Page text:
To date, the role of the T3SS in rhizosphere pseudomonads has been studied only in two isolates of the P. fluorescens complex. Rainey (55) and Preston et al. (53) identified and characterized a 20-kb gene cluster resembling the hrp/hrc locus of P. syringae in the sugar beet isolate P. fluorescens SBW25. While SBW25 has no known pathogenic activity, Preston et al. (53) showed that constitutive expression of its hrpL homolog enabled an AvrB-dependent hypersensitive response (HR) in Arabidopsis and a host-specific HR in Nicotiana clevelandii, suggesting that this T3SS is functional. Inactivation of T3SS genes compromised the ability of SBW25 to persist in the plant rhizosphere. A T3SS was also characterized by Rezzonico et al. (56) in P. fluorescens KD, which controls the oomycete Pythium ultimum and has no known phytopathogenic activity. Inactivation of this strain's T3SS strongly reduced its activity against Pythium ultimum on cucumber but had no measurable effect on root colonization (56). No type III effectors were identified in P. fluorescens KD, and the exact function of type III effectors in SBW25 has remained elusive. The lack of information from other rhizosphere isolates has provided few clues about the diversity of T3SSs and type III effectors that are associated with the rhizosphere lifestyle.

Here, we bridge this gap in our knowledge by reporting the sequence and organization of the T3SS cluster from P. fluorescens Q8r1-96, which produces 2,4-DAPG and is representative of strains responsible for the suppressiveness of U.S. and European agricultural soils to take-all disease of wheat (66, 67). We describe novel type III effectors from P. fluorescens and present evidence that these effectors, like their P. syringae counterparts, are capable of suppressing PAMP- and effector-triggered plant immunity. Finally, we show that Q8r1-96-like T3SS genes are widely distributed and highly conserved among rhizosphere isolates of Pseudomonas spp. of diverse geographic and host plant origin.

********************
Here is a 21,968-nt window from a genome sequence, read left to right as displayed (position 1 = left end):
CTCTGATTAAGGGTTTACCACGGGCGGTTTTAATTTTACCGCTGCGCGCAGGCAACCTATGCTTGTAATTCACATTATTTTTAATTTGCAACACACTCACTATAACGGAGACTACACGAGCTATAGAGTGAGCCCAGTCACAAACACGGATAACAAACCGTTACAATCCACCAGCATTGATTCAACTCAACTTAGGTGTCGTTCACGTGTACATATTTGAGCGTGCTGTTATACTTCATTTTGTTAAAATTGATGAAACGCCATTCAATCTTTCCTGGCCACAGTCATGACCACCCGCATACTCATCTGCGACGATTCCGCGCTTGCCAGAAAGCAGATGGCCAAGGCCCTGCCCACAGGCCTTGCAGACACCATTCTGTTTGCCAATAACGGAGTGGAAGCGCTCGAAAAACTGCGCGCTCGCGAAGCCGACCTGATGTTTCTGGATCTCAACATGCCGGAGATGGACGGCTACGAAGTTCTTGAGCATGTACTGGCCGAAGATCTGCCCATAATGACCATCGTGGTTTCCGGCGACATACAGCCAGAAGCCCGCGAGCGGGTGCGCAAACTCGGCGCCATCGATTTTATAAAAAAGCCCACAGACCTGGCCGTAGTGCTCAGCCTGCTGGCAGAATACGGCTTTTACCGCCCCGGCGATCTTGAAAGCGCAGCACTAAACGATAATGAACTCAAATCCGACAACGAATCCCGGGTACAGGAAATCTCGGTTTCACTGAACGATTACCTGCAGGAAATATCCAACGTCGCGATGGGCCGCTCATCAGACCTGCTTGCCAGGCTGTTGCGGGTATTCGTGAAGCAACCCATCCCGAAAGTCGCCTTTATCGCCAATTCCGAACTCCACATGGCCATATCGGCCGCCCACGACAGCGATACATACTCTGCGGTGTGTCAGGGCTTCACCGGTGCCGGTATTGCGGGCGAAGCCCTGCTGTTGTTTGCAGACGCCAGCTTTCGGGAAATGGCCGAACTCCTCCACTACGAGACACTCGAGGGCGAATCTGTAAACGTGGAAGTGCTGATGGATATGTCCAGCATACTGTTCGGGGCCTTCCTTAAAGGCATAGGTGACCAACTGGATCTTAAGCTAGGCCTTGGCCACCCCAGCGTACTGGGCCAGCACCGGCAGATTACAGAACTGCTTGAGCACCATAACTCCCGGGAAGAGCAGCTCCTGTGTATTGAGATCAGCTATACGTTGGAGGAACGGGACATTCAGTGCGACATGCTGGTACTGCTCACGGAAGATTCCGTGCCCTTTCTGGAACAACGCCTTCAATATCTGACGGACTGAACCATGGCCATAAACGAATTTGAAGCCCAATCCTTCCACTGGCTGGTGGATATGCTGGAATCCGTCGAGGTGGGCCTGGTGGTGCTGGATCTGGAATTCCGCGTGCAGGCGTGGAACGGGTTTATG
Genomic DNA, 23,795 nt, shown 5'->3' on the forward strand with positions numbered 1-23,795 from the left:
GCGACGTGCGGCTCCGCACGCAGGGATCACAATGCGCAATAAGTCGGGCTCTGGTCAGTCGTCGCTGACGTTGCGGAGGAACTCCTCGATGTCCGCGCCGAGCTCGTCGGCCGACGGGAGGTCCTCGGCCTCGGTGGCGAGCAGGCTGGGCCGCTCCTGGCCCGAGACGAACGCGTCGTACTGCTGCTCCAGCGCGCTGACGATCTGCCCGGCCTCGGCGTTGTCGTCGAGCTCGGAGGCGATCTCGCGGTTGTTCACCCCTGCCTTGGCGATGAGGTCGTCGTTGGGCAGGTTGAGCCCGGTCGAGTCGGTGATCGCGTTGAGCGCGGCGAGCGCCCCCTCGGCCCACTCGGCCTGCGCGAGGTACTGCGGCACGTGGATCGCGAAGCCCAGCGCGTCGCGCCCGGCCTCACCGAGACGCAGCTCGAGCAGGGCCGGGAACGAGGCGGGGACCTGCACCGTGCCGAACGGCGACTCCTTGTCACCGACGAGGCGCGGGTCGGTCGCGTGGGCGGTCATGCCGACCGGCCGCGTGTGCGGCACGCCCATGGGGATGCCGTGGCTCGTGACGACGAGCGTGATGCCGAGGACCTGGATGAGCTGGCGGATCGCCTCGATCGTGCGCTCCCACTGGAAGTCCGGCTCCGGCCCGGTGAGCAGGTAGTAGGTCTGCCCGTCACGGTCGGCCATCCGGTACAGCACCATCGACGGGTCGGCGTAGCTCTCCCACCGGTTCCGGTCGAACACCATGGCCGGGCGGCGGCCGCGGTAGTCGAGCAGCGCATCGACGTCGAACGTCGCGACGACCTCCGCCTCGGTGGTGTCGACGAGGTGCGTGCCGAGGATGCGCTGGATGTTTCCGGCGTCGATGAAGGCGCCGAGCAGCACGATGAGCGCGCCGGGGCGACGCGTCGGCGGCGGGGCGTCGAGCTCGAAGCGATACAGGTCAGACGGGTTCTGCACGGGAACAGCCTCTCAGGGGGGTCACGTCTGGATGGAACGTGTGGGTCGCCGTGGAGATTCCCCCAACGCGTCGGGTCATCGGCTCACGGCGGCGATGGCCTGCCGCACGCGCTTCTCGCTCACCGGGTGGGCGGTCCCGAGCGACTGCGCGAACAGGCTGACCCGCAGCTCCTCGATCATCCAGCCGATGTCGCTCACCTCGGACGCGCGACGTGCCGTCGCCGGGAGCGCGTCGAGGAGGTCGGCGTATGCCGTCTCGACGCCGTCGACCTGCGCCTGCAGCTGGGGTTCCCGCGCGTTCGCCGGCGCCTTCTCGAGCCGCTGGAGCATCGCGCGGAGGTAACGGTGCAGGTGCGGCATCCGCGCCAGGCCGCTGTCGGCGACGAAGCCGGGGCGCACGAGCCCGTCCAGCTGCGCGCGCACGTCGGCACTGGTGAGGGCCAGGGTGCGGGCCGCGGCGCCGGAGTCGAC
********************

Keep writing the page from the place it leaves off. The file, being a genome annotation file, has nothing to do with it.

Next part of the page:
MATERIALS AND METHODS

Bacterial strains and plasmids.

Strains and plasmids used in this study are listed in Table Table1.1. Strains of 2,4-DAPG-producing Pseudomonas spp. screened for the presence of T3SS were described previously (40) and include CHA0, Pf-5, Q2-1, Q2-2, Q2-5, Q2-87, Q37-87, QT1-5, QT1-6, W2-6, W4-4, D27B1, JMP6, JMP7, FFL1R18, CV1-1, HT5-1, FTAD1R36, FL1R22, 7MA12, MVW1-1, MVW4-2, MVP1-4, STAD384, FTAD1R34, FFL1R9, Q128-87, OC4-1, ATCC 49054, and F113. Pseudomonas spp. and Escherichia coli were grown at 28°C and 37°C, respectively, in Luria-Bertani (LB) (8), M9 (8), or one-third-strength King's medium B (KMB) (34). For type III secretion assays, Pseudomonas spp. were grown in Hrp-inducing minimal medium at 22°C (30). Antibiotic supplements were used at the following concentrations: chloramphenicol (Cm), 30 μg/ml; gentamicin (Gm), 10 or 12 μg/ml; rifampin (Rif), 100 μg/ml; spectinomycin (Sp), 50 μg/ml; tetracycline (Tc), 20 μg/ml; and kanamycin (Km), 25 μg/ml.

TABLE 1.
Bacterial strains, plasmids, and oligonucleotide primers used in this study

Sequence analyses.

DNA sequence data were analyzed with Vector NTI Advance 9 (Invitrogen, Carlsbad, CA) and OMIGA 2.0 (Accelrys, San Diego, CA). Database searches for similar protein sequences were performed using the NCBI's BLAST network service (http://www.ncbi.nlm.nih.gov/BLAST). Database searches against collections of protein motifs and domains were carried out by using the MyHits (49) and CD-Search (39) web-based engines. Protein folds and subcellular localization were predicted by using Phyre (10) and PSORTb 2.0 (23), respectively. The Q8r1-96 genome assembly (I. T. Paulsen et al., unpublished data) was screened for potential Hrp boxes using hidden Markov models (HMMs) built from the compilation of P. syringae Hrp box sequences using HMMER3 (http://hmmer.wustl.edu). Sequences of the Q8r1-96 rsp/rsc gene cluster and effector genes were deposited in GenBank under accession numbers HM991502 through HM991505.

Amplification of T3SS genes and phylogenetic inference.

To screen 2,4-DAPG-producing Pseudomonas spp. for the presence of T3SS, genomic DNA was extracted from bacteria by using a cetyltrimethyl ammonium bromide miniprep procedure (8) and screened by PCR with HRCR8092-HRCT8986 and q8up-q8low primer sets (Table (Table1).1). Amplification was performed with a PTC-200 gradient thermal cycler (Bio-Rad, Hercules, CA) using GoTaq DNA polymerase (Promega, Inc., Madison, WI). The DNA fragments amplified by primers q8up and q8low were cleaned with QIAquick PCR purification spin columns (Qiagen, Valencia, CA) and sequenced with a BigDye Terminator v. 3.1 cycle sequencing kit (Applied Biosystems, Foster City, CA). The nucleotide sequences were aligned with Clustal X 2.0.9 (36), and Molecular Evolutionary Genetics Analysis (MEGA) software 4.0.2 (63) was used to infer neighbor-joining (NJ) trees. Reproducibility of clades within the inferred NJ trees was assessed by bootstrap resampling with 1,000 replicates.

Construction of expression plasmids.

Standard techniques were used for plasmid DNA isolation, cloning, agarose gel electrophoresis, and electroporation (8). PCR amplifications were performed with KOD Hot Start DNA polymerase (Novagen, Madison, WI) according to the manufacturer's recommendations. Oligonucleotides were designed with Oligo 6.65 software (Molecular Biology Insights, West Cascade, CO).